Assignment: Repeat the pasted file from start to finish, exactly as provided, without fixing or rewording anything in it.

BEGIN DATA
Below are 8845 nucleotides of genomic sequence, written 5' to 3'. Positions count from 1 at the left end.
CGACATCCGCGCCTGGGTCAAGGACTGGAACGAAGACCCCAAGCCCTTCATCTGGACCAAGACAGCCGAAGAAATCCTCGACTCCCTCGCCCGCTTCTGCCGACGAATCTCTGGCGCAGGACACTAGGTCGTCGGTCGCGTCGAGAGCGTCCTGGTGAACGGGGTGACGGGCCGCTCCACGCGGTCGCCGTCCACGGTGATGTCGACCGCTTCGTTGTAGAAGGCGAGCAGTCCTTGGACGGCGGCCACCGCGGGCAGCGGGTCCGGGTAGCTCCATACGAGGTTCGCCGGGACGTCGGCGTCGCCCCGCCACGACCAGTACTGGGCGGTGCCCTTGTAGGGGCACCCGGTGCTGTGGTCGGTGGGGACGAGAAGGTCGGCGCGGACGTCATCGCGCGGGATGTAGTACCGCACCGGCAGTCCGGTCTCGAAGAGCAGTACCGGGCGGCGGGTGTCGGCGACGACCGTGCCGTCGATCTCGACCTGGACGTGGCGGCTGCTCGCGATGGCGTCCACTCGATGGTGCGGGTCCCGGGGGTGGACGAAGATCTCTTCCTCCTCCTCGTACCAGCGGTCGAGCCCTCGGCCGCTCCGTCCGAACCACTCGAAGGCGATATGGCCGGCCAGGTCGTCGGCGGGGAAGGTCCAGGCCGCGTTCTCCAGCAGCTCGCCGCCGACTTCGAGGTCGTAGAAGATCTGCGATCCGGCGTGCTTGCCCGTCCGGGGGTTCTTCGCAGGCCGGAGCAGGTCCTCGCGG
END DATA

Below are 8845 nucleotides of genomic sequence, written 5' to 3'. Positions count from 1 at the left end.
CGACATCCGCGCCTGGGTCAAGGACTGGAACGAAGACCCCAAGCCCTTCATCTGGACCAAGACAGCCGAAGAAATCCTCGACTCCCTCGCCCGCTTCTGCCGACGAATCTCTGGCGCAGGACACTAGGTCGTCGGTCGCGTCGAGAGCGTCCTGGTGAACGGGGTGACGGGCCGCTCCACGCGGTCGCCGTCCACGGTGATGTCGACCGCTTCGTTGTAGAAGGCGAGCAGTCCTTGGACGGCGGCCACCGCGGGCAGCGGGTCCGGGTAGCTCCATACGAGGTTCGCCGGGACGTCGGCGTCGCCCCGCCACGACCAGTACTGGGCGGTGCCCTTGTAGGGGCACCCGGTGCTGTGGTCGGTGGGGACGAGAAGGTCGGCGCGGACGTCATCGCGCGGGATGTAGTACCGCACCGGCAGTCCGGTCTCGAAGAGCAGTACCGGGCGGCGGGTGTCGGCGACGACCGTGCCGTCGATCTCGACCTGGACGTGGCGGCTGCTCGCGATGGCGTCCACTCGATGGTGCGGGTCCCGGGGGTGGACGAAGATCTCTTCCTCCTCCTCGTACCAGCGGTCGAGCCCTCGGCCGCTCCGTCCGAACCACTCGAAGGCGATATGGCCGGCCAGGTCGTCGGCGGGGAAGGTCCAGGCCGCGTTCTCCAGCAGCTCGCCGCCGACTTCGAGGTCGTAGAAGATCTGCGATCCGGCGTGCTTGCCCGTCCGGGGGTTCTTCGCAGGCCGGAGCAGGTCCTCGCGG